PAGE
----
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Power

— Computers

The Amazing Jellybean takes the guesswork out of power cycling

By - March 27, 2013 3 Pictures
When the internet goes down, the first thing anyone should do is power cycle their modem and router – it seems like almost every internet problem can be fixed by simply turning everything on and off in the right order (as long as the problem is not on the ISP's end, of course). The process takes a good five minutes, between waiting and timing everything right. The Amazing Jellybean aims to make it simpler by allowing users to simply push one button, and have everything power cycled for them in the correct order. Read More
— Electronics

New capacitor developed for brighter camera flashes on mobile devices

By - February 20, 2013 2 Pictures
While stand-alone compact cameras are increasingly at risk of being made obsolete by smartphone cameras, they do still have their advantages. One of those advantages is the fact that, in most cases, their flashes are considerably more powerful. Smartphones may soon be catching up in that area, however, thanks to a new small-but-mighty capacitor paired with a dedicated xenon flash. Read More
— Science

NASA's basement nuclear reactor

By - February 20, 2013 4 Pictures
If Joseph Zawodny, a senior scientist at NASA’s Langley Research Center, is correct, the future of energy may lie in a nuclear reactor small enough and safe enough to be installed where the home water heater once sat. Using weak nuclear forces that turn nickel and hydrogen into a new source of atomic energy, the process offers a light, portable means of producing tremendous amounts of energy for the amount of fuel used. It could conceivably power homes, revolutionize transportation and even clean the environment. Read More
— Space

Royal Academy of Engineering says UK better prepared for solar superstorm

By - February 12, 2013 5 Pictures
Britain is better prepared for a solar superstorm than many countries, including the United States. The Royal Academy of Engineering has released a multi-disciplinary report on space weather’s impact on Britain, as part of the UK National Risk Assessment. The declassified portion of the assessment shows the level of UK preparedness in the face of severe solar storms, and outlines the dangers Earth faces from superstorms and how to avoid or mitigate damage. Read More
— Science

Acrobatic polymer film developed at MIT harvests energy from water vapor

By - January 14, 2013 1 Picture
A team of researchers at MIT’s David H. Koch Institute for Integrative Cancer Research has developed a new polymer film that generates power from water vapor. Consisting of two polymer films, the material makes remarkably acrobatic somersaults in the presence of even tiny traces of evaporated water, opening the way for new types of artificial muscles for controlling robotic limbs or powering micro and nanoscopic devices. Read More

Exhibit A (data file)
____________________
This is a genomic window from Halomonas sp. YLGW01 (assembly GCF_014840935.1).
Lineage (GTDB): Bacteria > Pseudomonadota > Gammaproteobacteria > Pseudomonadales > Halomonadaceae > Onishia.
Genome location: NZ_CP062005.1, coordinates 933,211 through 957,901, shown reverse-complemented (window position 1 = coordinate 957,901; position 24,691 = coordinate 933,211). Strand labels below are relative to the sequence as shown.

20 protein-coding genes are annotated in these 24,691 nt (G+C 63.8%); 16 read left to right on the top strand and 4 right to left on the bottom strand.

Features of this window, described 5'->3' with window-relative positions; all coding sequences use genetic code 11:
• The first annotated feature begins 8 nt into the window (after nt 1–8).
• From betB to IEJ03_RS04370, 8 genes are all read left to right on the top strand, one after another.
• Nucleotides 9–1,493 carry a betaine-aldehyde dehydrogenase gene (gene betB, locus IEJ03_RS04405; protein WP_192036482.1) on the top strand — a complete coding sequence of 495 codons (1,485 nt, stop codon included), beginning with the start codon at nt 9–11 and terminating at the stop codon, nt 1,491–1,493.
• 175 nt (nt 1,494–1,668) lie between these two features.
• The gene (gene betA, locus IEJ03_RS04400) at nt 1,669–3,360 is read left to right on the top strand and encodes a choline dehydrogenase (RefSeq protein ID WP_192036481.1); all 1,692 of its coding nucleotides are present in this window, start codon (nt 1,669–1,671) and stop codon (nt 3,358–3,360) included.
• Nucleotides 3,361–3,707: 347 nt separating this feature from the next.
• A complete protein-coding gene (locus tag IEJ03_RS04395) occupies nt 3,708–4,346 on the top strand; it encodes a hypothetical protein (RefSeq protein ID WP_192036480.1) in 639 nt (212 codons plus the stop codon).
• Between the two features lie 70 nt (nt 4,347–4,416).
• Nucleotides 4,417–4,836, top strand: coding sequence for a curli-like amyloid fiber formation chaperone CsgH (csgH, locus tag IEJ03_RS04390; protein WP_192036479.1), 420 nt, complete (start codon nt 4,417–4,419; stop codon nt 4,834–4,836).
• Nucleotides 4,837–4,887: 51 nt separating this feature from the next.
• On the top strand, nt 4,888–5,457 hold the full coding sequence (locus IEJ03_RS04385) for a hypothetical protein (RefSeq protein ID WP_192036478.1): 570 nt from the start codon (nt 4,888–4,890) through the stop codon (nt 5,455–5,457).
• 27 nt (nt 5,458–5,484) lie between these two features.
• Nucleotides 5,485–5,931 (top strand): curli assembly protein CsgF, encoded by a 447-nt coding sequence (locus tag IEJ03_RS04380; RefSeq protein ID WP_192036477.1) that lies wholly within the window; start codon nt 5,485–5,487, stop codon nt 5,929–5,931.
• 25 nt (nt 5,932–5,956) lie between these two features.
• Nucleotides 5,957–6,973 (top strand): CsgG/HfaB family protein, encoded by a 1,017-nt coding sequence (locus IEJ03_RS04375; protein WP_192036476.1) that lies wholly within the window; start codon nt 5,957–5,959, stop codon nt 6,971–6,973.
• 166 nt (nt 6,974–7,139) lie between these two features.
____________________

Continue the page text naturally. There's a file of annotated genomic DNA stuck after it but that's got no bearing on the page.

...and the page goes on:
— Environment

Renewable energy is reliable, new study claims

By - December 13, 2012 1 Picture
Although critics of renewable energy may claim that it isn't reliable enough to power a grid, a new study gives proponents of clean power – such as wind and solar – fresh ammunition to respond. A thorough analysis carried out by the University of Delaware and Delaware Technical Community College concluded that renewable energy could reliably power a large electrical grid 99.9 per cent of the time by 2030, at a cost that matches today’s electricity prices. Read More
— Space

New small fission reactor for deep-space missions demonstrated

By - November 28, 2012 8 Pictures
Exploring the regions of deep space beyond Mars means sending probes where solar power isn’t practical. Since the 1960s, NASA has equipped its Apollo missions and unmanned explorers with Radioisotope Thermal Generators (RTGs). These have worked very well, but they run on plutonium 238, which is currently in short supply. Therefore, the Los Alamos National Laboratory is developing a new small nuclear reactor for spacecraft that uses uranium instead of plutonium to power Stirling engines and generate electricity. Read More
— Environment

Air + water = gasoline? Not quite...

By - October 30, 2012 3 Pictures
Air Fuel Synthesis, Ltd. (AFS), a small company in the northern English county of Durham, has recently made headlines for a chemical process that claims to synthesize gasoline from air and water. In essence, AFS is using energy to unburn fuel so that it can be burned as fuel again – a great deal of energy. Sixty kWh of electric energy are used up to store 9 kWh of that energy in a liter of gasoline. When you take into consideration that gasoline vehicles are about 15 percent efficient, a car fueled with synthetic gasoline would use roughly 35 times more energy on a given trip than would an electric vehicle. Not, it would seem, a prescription for a commercially valuable green product. Read More
— Environment

Portable Power Center wind turbine fits into a shipping container

By - October 20, 2012 16 Pictures
Wind turbines have the potential to be very useful in providing renewable power to remote communities which have little or no infrastructure. Unfortunately, larger turbines tend to require a relatively involved set-up, with specialist gear needed to construct and maintain the turbines. The Portable Power Center (PPC) by Uprise Energy innovates in this regard by providing a self-contained unit which folds within a shipping container, and can be transported by truck. Read More
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